Smart home company Ring has raised some ethical questions and plenty of eyebrows this week, after it posted footage of a suspected criminal to Facebook and asked viewers to identify them.
The video, which shows a woman trying to open a locked car, was taken with one of Ringâs doorbell cameras and shared through its Neighbors app. At the bottom of video reads a caption: "This video was shared by your neighbor on the Neighbors app," and later: "If you recognize this woman, contact the Mountain View Police Department".
Essential reading: Smart home companies are turning us all into crime fighters
There have been other reports from people seeing similar sponsored ads on Facebook. In fact, a quick scan of Facebook's ad index reveals several similar types of "ads" circulated by the Amazon-owned company, while Ring also posts more explicit advertisements for the Neighbors app which too include images of suspects (although they're not identifiable in these posts).
is it legal for ring/amazon to use faces of people, suspected BY THEIR CUSTOMERS to have done crimes, in an advertisement? especially given they havent consented or been convicted or anything. seems uhhh not right pic.twitter.com/a6SnOGT5dl
â jonhendrenPeaceful (@fart) June 4, 2019
The Neighbors app was launched last year and lets anyone - not only Ring device owners - send alerts about suspicious activity to other users in the nearby area. A Ring spokesperson told The Ambient that it gets "explicit consent" from the user who captured the footage before posting any footage on social media, but this all still raises some essential questions.
Chiefly, does this constitute an advert and therefore is it legally ok? Ring calls these posts "Community Alerts" but they're posted as sponsored adverts on Facebook. There are no links to buy Ring products in these ads, and Ring told us the posts are geotargeted to "relevant communities" across social platforms - although it doesn't elaborate on the exact methodology behind this. It's still getting these posts in front of the eyes of people who don't own Ring products - but might feel they should when they start seeing these sponsored ads.
Ring calls these posts 'Community Alerts' but they're posted as sponsored ads
"Alerts are created using publicly posted content from the Neighbors app that has a verified police report case number," a Ring spokesperson told us. "We get the explicit consent of the Ring customer before the content is posted, and utilize sponsored, geotargeted posts to limit the content to relevant communities. Community members can then directly share or post tips to help local police contact persons of interest or investigate crimes.
Although Ring says each piece of footage shown has an associated report number, the police aren't actually vetting the footage before it's shared. So what's to stop Ring posting a video of someone innocent simply because it didn't get the scrutiny it needed?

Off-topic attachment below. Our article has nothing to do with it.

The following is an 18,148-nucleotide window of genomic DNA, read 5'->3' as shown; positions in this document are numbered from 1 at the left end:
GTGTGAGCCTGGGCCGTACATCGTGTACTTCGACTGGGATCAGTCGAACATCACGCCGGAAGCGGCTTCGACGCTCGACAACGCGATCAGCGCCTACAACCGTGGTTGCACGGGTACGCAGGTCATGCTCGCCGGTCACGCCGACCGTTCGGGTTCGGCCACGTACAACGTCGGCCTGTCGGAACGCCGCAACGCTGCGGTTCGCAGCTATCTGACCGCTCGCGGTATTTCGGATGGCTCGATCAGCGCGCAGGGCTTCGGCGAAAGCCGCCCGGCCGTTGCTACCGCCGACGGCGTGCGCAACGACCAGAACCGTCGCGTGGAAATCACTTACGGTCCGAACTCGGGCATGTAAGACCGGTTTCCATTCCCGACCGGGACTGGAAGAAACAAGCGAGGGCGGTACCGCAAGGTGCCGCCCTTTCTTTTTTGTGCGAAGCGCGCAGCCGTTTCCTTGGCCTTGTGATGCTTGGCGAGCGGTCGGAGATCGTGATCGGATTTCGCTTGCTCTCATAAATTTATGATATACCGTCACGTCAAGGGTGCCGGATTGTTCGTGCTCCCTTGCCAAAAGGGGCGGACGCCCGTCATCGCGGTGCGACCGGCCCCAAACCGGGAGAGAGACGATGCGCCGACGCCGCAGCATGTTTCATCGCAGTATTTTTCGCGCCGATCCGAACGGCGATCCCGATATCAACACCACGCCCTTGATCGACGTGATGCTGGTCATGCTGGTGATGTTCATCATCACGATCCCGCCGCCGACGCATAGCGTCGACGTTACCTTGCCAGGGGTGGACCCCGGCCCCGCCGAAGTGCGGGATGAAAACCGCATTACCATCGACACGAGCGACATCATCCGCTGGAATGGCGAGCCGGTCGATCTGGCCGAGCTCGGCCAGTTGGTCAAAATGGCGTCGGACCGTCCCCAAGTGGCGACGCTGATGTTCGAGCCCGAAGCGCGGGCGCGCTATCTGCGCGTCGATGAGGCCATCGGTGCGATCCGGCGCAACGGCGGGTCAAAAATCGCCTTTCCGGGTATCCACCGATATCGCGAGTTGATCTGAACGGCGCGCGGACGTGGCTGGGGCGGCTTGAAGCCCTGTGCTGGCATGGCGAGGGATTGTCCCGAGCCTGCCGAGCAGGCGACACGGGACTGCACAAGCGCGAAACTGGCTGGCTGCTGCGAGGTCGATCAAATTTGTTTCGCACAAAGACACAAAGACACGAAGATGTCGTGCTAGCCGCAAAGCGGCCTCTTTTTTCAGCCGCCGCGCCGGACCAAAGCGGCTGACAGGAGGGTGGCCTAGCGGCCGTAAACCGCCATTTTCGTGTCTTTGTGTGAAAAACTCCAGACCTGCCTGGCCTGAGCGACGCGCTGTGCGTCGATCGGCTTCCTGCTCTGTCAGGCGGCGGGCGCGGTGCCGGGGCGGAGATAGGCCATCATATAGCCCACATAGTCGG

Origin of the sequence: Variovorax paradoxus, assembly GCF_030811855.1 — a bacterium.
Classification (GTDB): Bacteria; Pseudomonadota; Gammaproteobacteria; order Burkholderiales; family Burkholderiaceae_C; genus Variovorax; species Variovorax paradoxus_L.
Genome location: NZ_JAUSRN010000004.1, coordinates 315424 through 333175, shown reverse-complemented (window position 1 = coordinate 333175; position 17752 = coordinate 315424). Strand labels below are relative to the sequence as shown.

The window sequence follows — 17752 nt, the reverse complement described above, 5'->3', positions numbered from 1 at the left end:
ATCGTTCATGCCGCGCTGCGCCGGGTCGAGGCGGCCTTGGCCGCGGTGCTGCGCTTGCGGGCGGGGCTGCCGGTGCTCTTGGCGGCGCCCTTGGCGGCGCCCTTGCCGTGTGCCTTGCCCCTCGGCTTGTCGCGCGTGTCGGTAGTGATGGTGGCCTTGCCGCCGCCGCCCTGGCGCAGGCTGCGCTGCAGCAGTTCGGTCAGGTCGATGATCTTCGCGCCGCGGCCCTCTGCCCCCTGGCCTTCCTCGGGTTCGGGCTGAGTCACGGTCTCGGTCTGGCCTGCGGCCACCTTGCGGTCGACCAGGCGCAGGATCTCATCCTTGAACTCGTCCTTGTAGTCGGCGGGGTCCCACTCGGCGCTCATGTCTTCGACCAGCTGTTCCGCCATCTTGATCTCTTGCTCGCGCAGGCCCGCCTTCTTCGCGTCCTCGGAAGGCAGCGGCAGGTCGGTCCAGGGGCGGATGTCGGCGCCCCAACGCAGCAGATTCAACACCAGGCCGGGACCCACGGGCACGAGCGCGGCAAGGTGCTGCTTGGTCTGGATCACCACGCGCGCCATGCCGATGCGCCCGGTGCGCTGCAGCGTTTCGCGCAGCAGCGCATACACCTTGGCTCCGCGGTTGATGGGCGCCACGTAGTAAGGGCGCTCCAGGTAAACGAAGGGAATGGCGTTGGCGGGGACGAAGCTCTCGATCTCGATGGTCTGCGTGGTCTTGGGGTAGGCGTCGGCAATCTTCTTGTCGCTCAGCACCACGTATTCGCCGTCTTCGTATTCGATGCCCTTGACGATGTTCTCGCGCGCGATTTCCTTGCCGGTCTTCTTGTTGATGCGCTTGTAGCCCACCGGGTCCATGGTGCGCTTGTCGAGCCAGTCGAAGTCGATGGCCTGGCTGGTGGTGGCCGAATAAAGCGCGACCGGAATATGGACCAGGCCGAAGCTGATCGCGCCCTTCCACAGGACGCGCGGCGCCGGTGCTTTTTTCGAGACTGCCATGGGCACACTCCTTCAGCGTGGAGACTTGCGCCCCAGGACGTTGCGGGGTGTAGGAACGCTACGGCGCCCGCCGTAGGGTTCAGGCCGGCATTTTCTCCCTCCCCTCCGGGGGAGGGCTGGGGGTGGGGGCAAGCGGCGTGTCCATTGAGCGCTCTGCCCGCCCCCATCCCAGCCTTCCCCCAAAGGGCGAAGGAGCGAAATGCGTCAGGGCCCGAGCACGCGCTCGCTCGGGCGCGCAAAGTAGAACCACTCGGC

When we spoke to Ring about its Neighbors app earlier this year, it told us that its devices had âcaught or deterred over a thousand individual crimes and resolved hundreds of incidentsâ, which included everything from misplaced packages to missing pets.
There's certainly nothing new about the police asking users to provide footage that can aid a case, but what we're seeing here is a coming-together of a private company and public law enforcement. It feels a little like Ring is playing into people's fears, and by creating these Facebook ads it's potentially profiting in the process.
Earlier this year The Intercept reported that the company was, in the words of Ring CEO Jamie Siminoff, "going to war with anyone that wants to harm a neighborhood". Part of this incursion has involved teaming up with local police departments, and the Neighbors app has provided a way for police to more easily contact Ring users. As we discovered ourselves, in Charleston, SC, local police have launched an initiative asking residents and business owners with exterior security cameras to register their devices with the city.
A recent report from Cnet details how police departments across the US have even offered free or discounted Ring devices to people, demanding they turn over footage when requested in exchange. For its part, Ring has said it will be stamping out this problem to ensure no one feels they have an obligation to hand over footage if they don't want to.
But teaming up with the police isn't the only way Siminoff will be fighting this so-called war . Amazon is currently on the hunt for a news editor to work on Ring and "deliver breaking crime news alerts to our neighbors". Again, plenty of questions here. And again, it asks how these companies may be distorting reality when it comes to crime statistics. While statistically crime has reduced over the past two decades, exposure to more crime news, among other things, has people believing the opposite. Having companies like Ring wade in will not help solve this problem, but it's certainly going to lead to some interesting conversations.